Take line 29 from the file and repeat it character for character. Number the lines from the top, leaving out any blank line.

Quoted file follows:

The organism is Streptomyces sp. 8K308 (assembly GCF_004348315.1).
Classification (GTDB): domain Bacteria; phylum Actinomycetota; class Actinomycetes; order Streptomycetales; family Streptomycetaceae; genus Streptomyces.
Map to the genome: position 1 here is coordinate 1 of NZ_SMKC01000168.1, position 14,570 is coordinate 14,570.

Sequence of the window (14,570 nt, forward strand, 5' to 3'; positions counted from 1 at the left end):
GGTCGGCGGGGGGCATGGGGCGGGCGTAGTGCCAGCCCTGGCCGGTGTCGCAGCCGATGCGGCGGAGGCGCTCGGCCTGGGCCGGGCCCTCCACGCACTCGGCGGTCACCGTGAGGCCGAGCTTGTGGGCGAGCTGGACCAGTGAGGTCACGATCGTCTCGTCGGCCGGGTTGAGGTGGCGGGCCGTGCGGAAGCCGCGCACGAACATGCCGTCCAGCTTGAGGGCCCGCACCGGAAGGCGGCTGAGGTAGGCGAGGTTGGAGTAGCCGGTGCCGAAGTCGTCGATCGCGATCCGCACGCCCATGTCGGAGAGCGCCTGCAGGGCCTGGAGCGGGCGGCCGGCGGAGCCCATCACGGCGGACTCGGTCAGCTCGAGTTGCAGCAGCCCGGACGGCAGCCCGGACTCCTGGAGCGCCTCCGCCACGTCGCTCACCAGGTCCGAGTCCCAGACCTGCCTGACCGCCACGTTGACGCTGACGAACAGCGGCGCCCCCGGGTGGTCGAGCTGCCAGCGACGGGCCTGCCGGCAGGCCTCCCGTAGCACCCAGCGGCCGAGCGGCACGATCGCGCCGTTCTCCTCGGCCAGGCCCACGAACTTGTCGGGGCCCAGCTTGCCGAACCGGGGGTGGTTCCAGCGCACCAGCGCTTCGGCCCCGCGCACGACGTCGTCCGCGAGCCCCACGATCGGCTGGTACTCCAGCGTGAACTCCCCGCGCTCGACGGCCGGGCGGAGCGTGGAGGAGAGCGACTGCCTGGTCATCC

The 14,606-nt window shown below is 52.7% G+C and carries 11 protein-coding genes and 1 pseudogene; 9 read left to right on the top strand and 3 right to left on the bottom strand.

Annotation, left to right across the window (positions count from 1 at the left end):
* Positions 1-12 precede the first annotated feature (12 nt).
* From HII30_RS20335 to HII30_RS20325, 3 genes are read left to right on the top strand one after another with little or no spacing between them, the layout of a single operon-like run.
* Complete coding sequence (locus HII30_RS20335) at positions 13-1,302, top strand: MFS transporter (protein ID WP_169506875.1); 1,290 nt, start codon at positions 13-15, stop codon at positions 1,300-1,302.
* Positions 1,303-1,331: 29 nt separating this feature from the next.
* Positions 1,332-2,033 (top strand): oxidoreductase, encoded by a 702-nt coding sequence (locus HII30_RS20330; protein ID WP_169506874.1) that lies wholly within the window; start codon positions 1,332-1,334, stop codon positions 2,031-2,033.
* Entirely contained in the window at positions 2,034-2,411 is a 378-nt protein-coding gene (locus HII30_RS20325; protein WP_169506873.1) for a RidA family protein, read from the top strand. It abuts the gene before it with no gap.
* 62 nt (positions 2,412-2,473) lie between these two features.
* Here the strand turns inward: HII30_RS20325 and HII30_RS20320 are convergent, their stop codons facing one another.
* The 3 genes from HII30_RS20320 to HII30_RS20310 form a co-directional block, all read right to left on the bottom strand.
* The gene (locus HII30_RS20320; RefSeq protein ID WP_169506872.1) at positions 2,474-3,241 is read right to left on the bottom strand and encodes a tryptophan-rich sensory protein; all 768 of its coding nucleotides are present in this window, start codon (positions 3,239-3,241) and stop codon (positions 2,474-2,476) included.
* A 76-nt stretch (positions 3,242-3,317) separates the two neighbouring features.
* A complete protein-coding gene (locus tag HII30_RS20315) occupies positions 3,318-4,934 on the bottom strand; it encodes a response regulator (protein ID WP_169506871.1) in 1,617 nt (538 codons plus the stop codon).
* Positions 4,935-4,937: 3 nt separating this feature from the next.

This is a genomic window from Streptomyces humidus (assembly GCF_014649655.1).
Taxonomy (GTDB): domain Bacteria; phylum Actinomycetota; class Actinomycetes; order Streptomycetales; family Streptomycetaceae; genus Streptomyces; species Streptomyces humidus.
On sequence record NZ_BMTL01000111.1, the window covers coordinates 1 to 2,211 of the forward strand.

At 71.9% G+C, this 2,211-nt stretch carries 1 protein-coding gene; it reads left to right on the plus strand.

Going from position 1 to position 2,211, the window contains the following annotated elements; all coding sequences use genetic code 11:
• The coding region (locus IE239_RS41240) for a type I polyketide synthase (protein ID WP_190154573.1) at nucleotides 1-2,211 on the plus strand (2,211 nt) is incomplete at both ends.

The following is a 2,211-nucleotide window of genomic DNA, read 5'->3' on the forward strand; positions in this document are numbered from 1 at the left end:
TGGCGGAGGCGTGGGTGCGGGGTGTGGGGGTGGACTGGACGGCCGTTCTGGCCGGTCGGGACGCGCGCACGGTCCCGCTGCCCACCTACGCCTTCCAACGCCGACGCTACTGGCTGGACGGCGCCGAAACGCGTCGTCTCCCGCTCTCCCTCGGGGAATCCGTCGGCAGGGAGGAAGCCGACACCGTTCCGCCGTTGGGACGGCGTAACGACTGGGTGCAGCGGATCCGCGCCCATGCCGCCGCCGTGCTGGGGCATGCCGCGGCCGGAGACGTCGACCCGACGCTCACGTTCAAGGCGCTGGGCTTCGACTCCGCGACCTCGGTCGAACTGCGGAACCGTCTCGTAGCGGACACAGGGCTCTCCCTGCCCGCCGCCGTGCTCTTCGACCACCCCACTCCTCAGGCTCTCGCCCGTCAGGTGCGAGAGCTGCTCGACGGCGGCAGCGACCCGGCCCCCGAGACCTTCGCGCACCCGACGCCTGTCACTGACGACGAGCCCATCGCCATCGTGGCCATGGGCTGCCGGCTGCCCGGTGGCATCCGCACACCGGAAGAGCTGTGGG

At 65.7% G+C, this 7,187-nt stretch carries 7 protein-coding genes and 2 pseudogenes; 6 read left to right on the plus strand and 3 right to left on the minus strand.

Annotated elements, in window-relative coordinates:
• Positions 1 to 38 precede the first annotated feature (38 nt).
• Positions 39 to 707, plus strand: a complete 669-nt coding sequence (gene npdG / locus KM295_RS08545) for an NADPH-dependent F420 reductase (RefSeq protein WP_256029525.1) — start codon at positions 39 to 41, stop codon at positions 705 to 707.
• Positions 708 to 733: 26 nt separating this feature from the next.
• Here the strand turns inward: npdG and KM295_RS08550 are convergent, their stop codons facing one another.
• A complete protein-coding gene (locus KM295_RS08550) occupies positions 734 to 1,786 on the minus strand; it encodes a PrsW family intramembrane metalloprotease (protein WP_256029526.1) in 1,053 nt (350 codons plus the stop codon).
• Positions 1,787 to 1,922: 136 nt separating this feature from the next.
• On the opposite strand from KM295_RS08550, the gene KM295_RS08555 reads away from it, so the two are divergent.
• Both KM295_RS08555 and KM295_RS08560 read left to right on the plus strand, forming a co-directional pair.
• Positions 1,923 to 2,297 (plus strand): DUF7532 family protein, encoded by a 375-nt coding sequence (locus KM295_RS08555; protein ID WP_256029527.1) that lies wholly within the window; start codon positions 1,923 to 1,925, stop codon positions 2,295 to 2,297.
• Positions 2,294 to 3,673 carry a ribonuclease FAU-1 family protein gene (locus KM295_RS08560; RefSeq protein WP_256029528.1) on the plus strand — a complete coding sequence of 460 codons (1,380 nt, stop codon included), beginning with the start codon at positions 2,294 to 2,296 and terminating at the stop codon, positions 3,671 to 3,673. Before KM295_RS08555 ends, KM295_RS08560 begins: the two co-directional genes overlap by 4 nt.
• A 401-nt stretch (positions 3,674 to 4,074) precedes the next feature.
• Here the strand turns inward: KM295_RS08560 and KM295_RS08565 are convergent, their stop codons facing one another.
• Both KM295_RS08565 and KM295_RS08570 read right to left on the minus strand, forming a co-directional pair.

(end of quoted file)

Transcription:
At 65.7% G+C, this 7,187-nt stretch carries 7 protein-coding genes and 2 pseudogenes; 6 read left to right on the plus strand and 3 right to left on the minus strand.